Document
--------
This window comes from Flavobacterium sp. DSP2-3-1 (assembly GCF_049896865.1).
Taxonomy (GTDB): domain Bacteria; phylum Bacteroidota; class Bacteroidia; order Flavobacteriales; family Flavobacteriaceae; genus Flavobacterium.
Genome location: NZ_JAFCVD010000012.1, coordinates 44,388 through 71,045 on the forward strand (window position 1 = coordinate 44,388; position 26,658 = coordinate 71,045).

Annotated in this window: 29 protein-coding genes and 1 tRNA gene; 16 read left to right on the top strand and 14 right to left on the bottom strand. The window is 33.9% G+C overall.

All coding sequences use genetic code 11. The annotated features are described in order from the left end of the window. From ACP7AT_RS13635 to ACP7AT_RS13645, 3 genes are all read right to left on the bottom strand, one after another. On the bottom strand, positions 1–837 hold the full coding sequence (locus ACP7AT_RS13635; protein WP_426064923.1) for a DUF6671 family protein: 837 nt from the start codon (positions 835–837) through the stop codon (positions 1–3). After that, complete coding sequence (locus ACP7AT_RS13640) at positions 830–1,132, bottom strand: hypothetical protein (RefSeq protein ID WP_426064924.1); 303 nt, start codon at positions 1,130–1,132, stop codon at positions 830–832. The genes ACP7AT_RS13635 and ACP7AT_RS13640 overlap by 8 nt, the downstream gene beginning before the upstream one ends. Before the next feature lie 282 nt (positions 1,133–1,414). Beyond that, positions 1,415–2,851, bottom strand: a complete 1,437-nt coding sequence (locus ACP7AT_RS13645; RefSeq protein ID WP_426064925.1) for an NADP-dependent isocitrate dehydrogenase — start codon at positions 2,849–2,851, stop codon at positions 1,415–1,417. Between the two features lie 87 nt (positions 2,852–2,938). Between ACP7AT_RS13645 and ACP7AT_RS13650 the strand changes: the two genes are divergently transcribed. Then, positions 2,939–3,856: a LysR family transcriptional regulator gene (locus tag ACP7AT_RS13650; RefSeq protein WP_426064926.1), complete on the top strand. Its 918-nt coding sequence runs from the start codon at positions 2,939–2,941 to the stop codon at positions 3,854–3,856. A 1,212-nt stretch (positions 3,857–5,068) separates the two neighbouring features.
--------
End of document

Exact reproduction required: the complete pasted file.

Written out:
This window comes from Flavobacterium sp. DSP2-3-1 (assembly GCF_049896865.1).
Taxonomy (GTDB): domain Bacteria; phylum Bacteroidota; class Bacteroidia; order Flavobacteriales; family Flavobacteriaceae; genus Flavobacterium.
Genome location: NZ_JAFCVD010000012.1, coordinates 44,388 through 71,045 on the forward strand (window position 1 = coordinate 44,388; position 26,658 = coordinate 71,045).

Annotated in this window: 29 protein-coding genes and 1 tRNA gene; 16 read left to right on the top strand and 14 right to left on the bottom strand. The window is 33.9% G+C overall.

All coding sequences use genetic code 11. The annotated features are described in order from the left end of the window. From ACP7AT_RS13635 to ACP7AT_RS13645, 3 genes are all read right to left on the bottom strand, one after another. On the bottom strand, positions 1–837 hold the full coding sequence (locus ACP7AT_RS13635; protein WP_426064923.1) for a DUF6671 family protein: 837 nt from the start codon (positions 835–837) through the stop codon (positions 1–3). After that, complete coding sequence (locus ACP7AT_RS13640) at positions 830–1,132, bottom strand: hypothetical protein (RefSeq protein ID WP_426064924.1); 303 nt, start codon at positions 1,130–1,132, stop codon at positions 830–832. The genes ACP7AT_RS13635 and ACP7AT_RS13640 overlap by 8 nt, the downstream gene beginning before the upstream one ends. Before the next feature lie 282 nt (positions 1,133–1,414). Beyond that, positions 1,415–2,851, bottom strand: a complete 1,437-nt coding sequence (locus ACP7AT_RS13645; RefSeq protein ID WP_426064925.1) for an NADP-dependent isocitrate dehydrogenase — start codon at positions 2,849–2,851, stop codon at positions 1,415–1,417. Between the two features lie 87 nt (positions 2,852–2,938). Between ACP7AT_RS13645 and ACP7AT_RS13650 the strand changes: the two genes are divergently transcribed. Then, positions 2,939–3,856: a LysR family transcriptional regulator gene (locus tag ACP7AT_RS13650; RefSeq protein WP_426064926.1), complete on the top strand. Its 918-nt coding sequence runs from the start codon at positions 2,939–2,941 to the stop codon at positions 3,854–3,856. A 1,212-nt stretch (positions 3,857–5,068) separates the two neighbouring features.